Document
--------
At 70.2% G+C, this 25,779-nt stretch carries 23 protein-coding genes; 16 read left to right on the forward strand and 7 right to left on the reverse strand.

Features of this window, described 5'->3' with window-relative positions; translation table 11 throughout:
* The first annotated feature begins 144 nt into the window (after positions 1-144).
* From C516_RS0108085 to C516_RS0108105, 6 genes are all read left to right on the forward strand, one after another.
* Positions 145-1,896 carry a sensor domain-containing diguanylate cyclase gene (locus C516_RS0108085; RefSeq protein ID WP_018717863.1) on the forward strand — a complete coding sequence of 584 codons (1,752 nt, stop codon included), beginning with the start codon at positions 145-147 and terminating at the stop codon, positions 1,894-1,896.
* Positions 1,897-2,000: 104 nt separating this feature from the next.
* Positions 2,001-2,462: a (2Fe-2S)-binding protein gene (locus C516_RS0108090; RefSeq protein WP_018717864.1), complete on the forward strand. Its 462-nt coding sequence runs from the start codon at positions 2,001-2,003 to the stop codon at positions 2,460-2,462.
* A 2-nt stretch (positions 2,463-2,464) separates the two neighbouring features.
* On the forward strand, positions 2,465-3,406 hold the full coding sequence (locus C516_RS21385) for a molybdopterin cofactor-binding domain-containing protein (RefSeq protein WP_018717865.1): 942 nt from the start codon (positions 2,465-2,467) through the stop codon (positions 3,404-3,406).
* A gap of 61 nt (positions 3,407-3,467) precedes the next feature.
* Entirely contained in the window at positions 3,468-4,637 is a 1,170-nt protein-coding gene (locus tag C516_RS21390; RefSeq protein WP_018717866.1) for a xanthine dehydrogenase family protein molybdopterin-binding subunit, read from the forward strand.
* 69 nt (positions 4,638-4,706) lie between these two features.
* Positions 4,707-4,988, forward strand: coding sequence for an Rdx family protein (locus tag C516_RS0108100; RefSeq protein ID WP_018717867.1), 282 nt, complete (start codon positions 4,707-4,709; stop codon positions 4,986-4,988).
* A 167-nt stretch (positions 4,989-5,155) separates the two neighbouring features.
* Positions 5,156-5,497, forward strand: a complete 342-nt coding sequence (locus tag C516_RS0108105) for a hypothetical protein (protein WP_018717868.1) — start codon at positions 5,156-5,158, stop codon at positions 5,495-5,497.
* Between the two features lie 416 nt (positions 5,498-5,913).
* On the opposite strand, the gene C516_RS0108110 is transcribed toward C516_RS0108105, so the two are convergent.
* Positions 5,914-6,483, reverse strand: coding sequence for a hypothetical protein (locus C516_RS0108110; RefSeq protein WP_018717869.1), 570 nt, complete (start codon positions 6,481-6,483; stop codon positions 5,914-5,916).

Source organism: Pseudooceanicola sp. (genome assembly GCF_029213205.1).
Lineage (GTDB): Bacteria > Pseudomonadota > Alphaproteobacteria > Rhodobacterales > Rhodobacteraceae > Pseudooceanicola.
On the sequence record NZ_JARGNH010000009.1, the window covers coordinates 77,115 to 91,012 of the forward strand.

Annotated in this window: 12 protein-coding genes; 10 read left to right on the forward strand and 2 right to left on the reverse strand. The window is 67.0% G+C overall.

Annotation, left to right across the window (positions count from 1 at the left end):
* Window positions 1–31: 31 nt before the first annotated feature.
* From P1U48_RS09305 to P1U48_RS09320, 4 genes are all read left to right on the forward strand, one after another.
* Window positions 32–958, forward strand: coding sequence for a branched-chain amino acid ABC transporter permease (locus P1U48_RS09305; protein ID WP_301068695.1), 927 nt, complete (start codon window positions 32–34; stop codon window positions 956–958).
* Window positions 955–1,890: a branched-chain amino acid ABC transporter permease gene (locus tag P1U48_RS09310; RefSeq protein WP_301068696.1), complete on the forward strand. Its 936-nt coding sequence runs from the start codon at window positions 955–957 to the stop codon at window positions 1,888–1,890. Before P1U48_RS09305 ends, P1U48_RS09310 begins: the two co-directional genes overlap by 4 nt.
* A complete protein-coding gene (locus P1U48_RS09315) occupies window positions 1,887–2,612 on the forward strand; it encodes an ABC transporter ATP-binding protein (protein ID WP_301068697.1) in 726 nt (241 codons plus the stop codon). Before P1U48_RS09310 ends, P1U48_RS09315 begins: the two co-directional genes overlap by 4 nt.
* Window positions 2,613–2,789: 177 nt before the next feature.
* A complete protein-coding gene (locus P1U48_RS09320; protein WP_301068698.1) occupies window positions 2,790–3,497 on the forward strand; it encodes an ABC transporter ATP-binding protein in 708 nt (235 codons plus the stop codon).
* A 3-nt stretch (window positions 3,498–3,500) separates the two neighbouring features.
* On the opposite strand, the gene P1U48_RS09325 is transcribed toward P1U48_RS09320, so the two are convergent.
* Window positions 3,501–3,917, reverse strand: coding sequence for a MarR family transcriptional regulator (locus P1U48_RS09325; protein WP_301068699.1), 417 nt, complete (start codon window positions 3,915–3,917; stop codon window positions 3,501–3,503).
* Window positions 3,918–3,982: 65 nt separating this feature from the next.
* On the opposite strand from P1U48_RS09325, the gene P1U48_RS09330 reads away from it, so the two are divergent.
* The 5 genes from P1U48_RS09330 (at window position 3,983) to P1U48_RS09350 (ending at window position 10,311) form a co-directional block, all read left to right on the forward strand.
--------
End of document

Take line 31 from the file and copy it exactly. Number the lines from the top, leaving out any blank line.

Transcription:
* A 3-nt stretch (window positions 3,498–3,500) separates the two neighbouring features.